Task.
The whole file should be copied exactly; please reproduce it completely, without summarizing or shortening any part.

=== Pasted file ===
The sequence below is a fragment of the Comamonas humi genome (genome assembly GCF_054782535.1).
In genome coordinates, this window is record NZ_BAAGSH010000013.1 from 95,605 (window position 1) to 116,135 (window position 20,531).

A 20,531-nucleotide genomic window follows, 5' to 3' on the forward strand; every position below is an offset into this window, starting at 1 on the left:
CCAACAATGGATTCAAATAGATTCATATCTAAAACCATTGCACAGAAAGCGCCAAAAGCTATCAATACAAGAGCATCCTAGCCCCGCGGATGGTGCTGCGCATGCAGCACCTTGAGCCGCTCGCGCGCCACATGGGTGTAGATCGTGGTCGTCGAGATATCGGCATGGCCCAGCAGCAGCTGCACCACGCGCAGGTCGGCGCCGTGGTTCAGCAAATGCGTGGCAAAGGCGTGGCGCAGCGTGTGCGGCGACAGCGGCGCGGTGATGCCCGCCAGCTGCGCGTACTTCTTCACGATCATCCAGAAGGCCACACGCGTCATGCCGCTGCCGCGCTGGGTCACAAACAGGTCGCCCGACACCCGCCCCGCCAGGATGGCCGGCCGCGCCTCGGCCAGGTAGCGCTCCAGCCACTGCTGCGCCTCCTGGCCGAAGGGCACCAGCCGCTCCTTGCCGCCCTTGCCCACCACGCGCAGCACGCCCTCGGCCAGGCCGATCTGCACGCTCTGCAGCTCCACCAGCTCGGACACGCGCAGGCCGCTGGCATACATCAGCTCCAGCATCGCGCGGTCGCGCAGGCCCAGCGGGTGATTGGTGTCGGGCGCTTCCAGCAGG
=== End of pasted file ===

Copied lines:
The sequence below is a fragment of the Comamonas humi genome (genome assembly GCF_054782535.1).
In genome coordinates, this window is record NZ_BAAGSH010000013.1 from 95,605 (window position 1) to 116,135 (window position 20,531).

A 20,531-nucleotide genomic window follows, 5' to 3' on the forward strand; every position below is an offset into this window, starting at 1 on the left:
CCAACAATGGATTCAAATAGATTCATATCTAAAACCATTGCACAGAAAGCGCCAAAAGCTATCAATACAAGAGCATCCTAGCCCCGCGGATGGTGCTGCGCATGCAGCACCTTGAGCCGCTCGCGCGCCACATGGGTGTAGATCGTGGTCGTCGAGATATCGGCATGGCCCAGCAGCAGCTGCACCACGCGCAGGTCGGCGCCGTGGTTCAGCAAATGCGTGGCAAAGGCGTGGCGCAGCGTGTGCGGCGACAGCGGCGCGGTGATGCCCGCCAGCTGCGCGTACTTCTTCACGATCATCCAGAAGGCCACACGCGTCATGCCGCTGCCGCGCTGGGTCACAAACAGGTCGCCCGACACCCGCCCCGCCAGGATGGCCGGCCGCGCCTCGGCCAGGTAGCGCTCCAGCCACTGCTGCGCCTCCTGGCCGAAGGGCACCAGCCGCTCCTTGCCGCCCTTGCCCACCACGCGCAGCACGCCCTCGGCCAGGCCGATCTGCACGCTCTGCAGCTCCACCAGCTCGGACACGCGCAGGCCGCTGGCATACATCAGCTCCAGCATCGCGCGGTCGCGCAGGCCCAGCGGGTGATTGGTGTCGGGCGCTTCCAGCAGG